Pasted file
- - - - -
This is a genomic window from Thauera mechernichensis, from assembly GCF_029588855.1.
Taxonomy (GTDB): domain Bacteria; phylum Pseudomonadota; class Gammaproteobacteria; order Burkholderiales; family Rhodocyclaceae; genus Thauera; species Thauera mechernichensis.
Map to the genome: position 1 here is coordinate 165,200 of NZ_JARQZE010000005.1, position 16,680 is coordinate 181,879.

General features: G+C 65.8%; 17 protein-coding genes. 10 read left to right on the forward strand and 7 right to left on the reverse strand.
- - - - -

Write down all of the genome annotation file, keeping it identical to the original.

This is a genomic window from Thauera mechernichensis, from assembly GCF_029588855.1.
Taxonomy (GTDB): domain Bacteria; phylum Pseudomonadota; class Gammaproteobacteria; order Burkholderiales; family Rhodocyclaceae; genus Thauera; species Thauera mechernichensis.
Map to the genome: position 1 here is coordinate 165,200 of NZ_JARQZE010000005.1, position 16,680 is coordinate 181,879.

General features: G+C 65.8%; 17 protein-coding genes. 10 read left to right on the forward strand and 7 right to left on the reverse strand.